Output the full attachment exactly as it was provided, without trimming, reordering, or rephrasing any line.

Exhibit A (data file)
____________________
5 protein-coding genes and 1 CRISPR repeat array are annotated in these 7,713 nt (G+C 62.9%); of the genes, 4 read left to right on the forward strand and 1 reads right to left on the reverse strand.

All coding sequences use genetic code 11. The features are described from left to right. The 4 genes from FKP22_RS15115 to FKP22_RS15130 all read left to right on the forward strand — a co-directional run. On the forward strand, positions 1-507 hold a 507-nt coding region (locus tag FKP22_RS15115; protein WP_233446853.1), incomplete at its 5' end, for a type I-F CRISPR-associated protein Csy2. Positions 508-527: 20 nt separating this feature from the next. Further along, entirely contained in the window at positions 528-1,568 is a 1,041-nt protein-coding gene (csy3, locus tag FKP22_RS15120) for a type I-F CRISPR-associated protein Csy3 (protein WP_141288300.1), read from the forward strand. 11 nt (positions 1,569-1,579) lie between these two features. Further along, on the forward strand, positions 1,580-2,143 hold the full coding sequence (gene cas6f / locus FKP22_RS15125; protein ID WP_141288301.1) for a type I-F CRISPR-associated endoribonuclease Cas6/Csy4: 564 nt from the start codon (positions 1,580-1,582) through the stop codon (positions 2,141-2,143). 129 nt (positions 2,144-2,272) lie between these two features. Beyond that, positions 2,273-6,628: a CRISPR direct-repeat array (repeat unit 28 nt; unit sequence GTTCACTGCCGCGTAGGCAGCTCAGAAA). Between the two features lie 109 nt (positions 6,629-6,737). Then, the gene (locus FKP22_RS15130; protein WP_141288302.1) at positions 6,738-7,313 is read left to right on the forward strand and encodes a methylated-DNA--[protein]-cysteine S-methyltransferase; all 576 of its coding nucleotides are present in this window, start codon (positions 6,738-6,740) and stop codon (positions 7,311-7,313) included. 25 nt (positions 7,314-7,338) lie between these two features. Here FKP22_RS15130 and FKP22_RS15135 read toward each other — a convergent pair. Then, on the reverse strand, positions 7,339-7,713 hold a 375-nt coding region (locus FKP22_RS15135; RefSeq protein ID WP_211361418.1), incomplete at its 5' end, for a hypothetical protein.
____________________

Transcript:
5 protein-coding genes and 1 CRISPR repeat array are annotated in these 7,713 nt (G+C 62.9%); of the genes, 4 read left to right on the forward strand and 1 reads right to left on the reverse strand.

All coding sequences use genetic code 11. The features are described from left to right. The 4 genes from FKP22_RS15115 to FKP22_RS15130 all read left to right on the forward strand — a co-directional run. On the forward strand, positions 1-507 hold a 507-nt coding region (locus tag FKP22_RS15115; protein WP_233446853.1), incomplete at its 5' end, for a type I-F CRISPR-associated protein Csy2. Positions 508-527: 20 nt separating this feature from the next. Further along, entirely contained in the window at positions 528-1,568 is a 1,041-nt protein-coding gene (csy3, locus tag FKP22_RS15120) for a type I-F CRISPR-associated protein Csy3 (protein WP_141288300.1), read from the forward strand. 11 nt (positions 1,569-1,579) lie between these two features. Further along, on the forward strand, positions 1,580-2,143 hold the full coding sequence (gene cas6f / locus FKP22_RS15125; protein ID WP_141288301.1) for a type I-F CRISPR-associated endoribonuclease Cas6/Csy4: 564 nt from the start codon (positions 1,580-1,582) through the stop codon (positions 2,141-2,143). 129 nt (positions 2,144-2,272) lie between these two features. Beyond that, positions 2,273-6,628: a CRISPR direct-repeat array (repeat unit 28 nt; unit sequence GTTCACTGCCGCGTAGGCAGCTCAGAAA). Between the two features lie 109 nt (positions 6,629-6,737). Then, the gene (locus FKP22_RS15130; protein WP_141288302.1) at positions 6,738-7,313 is read left to right on the forward strand and encodes a methylated-DNA--[protein]-cysteine S-methyltransferase; all 576 of its coding nucleotides are present in this window, start codon (positions 6,738-6,740) and stop codon (positions 7,311-7,313) included. 25 nt (positions 7,314-7,338) lie between these two features. Here FKP22_RS15130 and FKP22_RS15135 read toward each other — a convergent pair. Then, on the reverse strand, positions 7,339-7,713 hold a 375-nt coding region (locus FKP22_RS15135; RefSeq protein ID WP_211361418.1), incomplete at its 5' end, for a hypothetical protein.